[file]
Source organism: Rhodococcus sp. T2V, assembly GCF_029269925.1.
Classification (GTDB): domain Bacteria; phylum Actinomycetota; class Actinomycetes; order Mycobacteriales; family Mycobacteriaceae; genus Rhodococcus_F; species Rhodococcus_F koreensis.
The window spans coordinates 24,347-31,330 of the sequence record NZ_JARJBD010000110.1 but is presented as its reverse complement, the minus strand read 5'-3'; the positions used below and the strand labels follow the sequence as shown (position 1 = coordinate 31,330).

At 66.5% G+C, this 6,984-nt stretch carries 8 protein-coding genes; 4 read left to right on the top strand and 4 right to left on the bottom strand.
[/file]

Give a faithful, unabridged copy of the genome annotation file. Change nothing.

Source organism: Rhodococcus sp. T2V, assembly GCF_029269925.1.
Classification (GTDB): domain Bacteria; phylum Actinomycetota; class Actinomycetes; order Mycobacteriales; family Mycobacteriaceae; genus Rhodococcus_F; species Rhodococcus_F koreensis.
The window spans coordinates 24,347-31,330 of the sequence record NZ_JARJBD010000110.1 but is presented as its reverse complement, the minus strand read 5'-3'; the positions used below and the strand labels follow the sequence as shown (position 1 = coordinate 31,330).

At 66.5% G+C, this 6,984-nt stretch carries 8 protein-coding genes; 4 read left to right on the top strand and 4 right to left on the bottom strand.